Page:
Ian Burdon (Chairman)
Ian has spent his whole career on Tyneside involved in the electrical engineering industry, beginning at Reyrolle and latterly at Merz and McLellan and its successors in the engineering consultancy profession. He is a Chartered Electrical and Mechanical Engineer. He is keen to see expansion of Friends activities into Communities of Interest actively involved in the various aspects of Discovery’s heritage, artefacts, genealogy etc. and the further establishment of the Special Interest Groups to enthusiastically support day-to-day activities in specific areas of the Museum’s resources and activities.
Graham Bradshaw (Secretary)
Graham worked in the engineering and textile industries before joining Tyne & Wear Archives and Museums in 1985 as a curator in the science and industry department. He became the Discovery Museum Manager in 1991. Following retirement from the day job in 2013 he joined FODMs and is currently the Secretary/Membership officer. He is particularly interested in public engagement with science and technology and is keen to see the Friends of Discovery Museum develop a role in explaining science and technology to museum visitors.
Ed is a lifelong Professional Engineer and MIET, now retired, who has specialised in electrical and electronic engineering. He started his career as a student apprentice with A Reyrolle & Co at Hebburn and has worked at senior level with many well known companies. His hobbies are all engineering related and he enjoys the research and restoration of vintage machines and equipment as well as explaining its operation to a wider audience.
Tony is a Newcastle & Gateshead City Guide and is extremely interested in all aspects of the region's history, achievements and heritage and thinks that the Discovery Museum is a fantastic resource to tell our story. He is also part of the Tyne & Wear Heritage Forum and the Northumberland & Newcastle Society but his much less interesting day job is a self-employed programmer.
John Chaney (Treasurer)
The Friends Organisation, Communities of Interest and Special Interest Groups
1. Organisation of the Friends
The Friends activities are aligned with the activities and assets of the museum and segregated into 4 ‘Communities of Interest’, each with a ‘Community Leader’. The diagram below shows how the Friends are organised, the names of the principal officers and the 4 main Communities of Interest.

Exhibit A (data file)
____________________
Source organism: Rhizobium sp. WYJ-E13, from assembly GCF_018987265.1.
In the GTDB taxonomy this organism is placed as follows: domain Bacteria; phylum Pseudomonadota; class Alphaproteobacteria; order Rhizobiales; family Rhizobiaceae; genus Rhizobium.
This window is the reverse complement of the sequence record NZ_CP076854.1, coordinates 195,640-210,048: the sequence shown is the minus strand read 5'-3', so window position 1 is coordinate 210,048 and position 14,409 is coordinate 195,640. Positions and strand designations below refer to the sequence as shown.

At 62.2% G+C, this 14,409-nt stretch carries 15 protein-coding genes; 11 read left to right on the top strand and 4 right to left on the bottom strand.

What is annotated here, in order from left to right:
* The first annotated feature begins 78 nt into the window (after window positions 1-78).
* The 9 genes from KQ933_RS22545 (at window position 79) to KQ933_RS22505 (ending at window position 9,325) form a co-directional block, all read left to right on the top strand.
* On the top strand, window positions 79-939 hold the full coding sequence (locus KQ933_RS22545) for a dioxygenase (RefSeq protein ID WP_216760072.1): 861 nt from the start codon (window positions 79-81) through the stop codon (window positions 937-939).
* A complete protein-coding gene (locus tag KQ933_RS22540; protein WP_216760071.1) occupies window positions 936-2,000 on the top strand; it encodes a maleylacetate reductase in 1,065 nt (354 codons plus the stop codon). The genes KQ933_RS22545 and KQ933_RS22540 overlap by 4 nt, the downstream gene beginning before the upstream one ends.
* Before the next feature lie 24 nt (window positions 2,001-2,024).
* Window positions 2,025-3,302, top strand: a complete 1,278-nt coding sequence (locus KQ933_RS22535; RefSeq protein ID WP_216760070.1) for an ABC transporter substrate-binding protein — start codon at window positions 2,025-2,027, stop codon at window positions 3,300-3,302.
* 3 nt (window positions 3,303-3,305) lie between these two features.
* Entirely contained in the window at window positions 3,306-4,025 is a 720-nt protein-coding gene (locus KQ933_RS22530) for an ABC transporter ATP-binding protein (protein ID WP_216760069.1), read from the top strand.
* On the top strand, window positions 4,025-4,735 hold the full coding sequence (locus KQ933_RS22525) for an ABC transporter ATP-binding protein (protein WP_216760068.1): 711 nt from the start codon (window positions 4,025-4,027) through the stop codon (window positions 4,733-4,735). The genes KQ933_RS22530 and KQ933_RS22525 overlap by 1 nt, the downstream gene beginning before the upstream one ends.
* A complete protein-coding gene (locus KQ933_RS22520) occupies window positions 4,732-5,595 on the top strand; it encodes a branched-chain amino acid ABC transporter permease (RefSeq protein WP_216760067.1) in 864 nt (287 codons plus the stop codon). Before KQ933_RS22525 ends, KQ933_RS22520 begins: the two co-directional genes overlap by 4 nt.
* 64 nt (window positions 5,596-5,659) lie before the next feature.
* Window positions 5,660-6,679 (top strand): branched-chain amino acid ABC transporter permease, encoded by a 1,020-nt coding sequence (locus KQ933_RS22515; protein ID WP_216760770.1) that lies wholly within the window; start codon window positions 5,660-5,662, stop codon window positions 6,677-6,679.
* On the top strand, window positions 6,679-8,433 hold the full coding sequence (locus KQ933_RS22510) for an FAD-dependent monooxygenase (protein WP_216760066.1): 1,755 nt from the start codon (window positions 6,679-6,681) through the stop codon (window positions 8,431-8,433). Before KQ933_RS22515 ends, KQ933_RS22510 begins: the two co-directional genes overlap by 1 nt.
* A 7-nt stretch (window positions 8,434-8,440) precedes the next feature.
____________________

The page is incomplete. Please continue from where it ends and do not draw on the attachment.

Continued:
2. Communities of Interest
The Communities are:
- Learning and Inspiration - all activities at the museum connected with education, events, entertainment and generally ‘winning hearts and minds'.
- History of Science, Engineering & Technology – Displays, Galleries, Lectures, Talks etc. covering the main areas of historic activity which have a local connection.
- Local & Social History - Records, archives and genealogical research etc.
- Contemporary Design & Innovation – matters of current vocational interest e.g. all things to do with IT and computers, particularly software developments – including games, matters relating to design (in the widest sense) and innovation, nano-technology and similar.
These communities are divided into Special Interest Groups (SIGs) covering particular areas of activity, each with responsibilities assigned to ‘Champions’ who facilitate and encourage activities within his/her SIG.
3. Special Interest Groups
The Communities are split into a number of SIGs dedicated to particular subject areas e.g. energy, marine, railways etc. in the technology group (see below). Each group comprises dedicated kindred spirits with particular qualifications or experience related to the subject area of their SIG. The SIG ‘champion’ facilitates and coordinates activities in the group. They keep the Community Leader informed as to what is happening in their particular SIG.
No attempt has been made here to prescribe how the SIGs operate or who their leaders are. It is hoped that they will organise their own meetings and activities in the way that they feel is most appropriate. They will nominate a champion from within their group to liaise with the Community Leader.
4. Communication within the Friends
Communication between the different Communities and the SIGs is encouraged, indeed, is essential, with cross-fertilisation of ideas and joint working on certain specific 'projects'. In many cases, displays are
inextricably linked with archived records for example. Museum staff work with (or are a part of) the Communities and SIGs as appropriate.
5. Friends Committee
The Friends Committee comprises:
Chairman – Ian Burdon
Secretary – Graham Bradshaw
Treasurers – John Chaney and Paul Atkinson
Leaders of the Communities
All meet periodically (currently monthly) to share ideas, learn what others are doing and (hopefully!) generate some synergy within the Friends organisation.
6. Activities of the Friends
Some of the activities or initiatives that the Communities of Interest within the Friends might wish to participate in are shown below. These are grouped under 4 headings:
- Links & Engagement
- Displays & Sites
Other activities may be added to these initial lists as more Friends are recruited and interest in the work of the Friends develops.
Chairman, Friends of Discovery,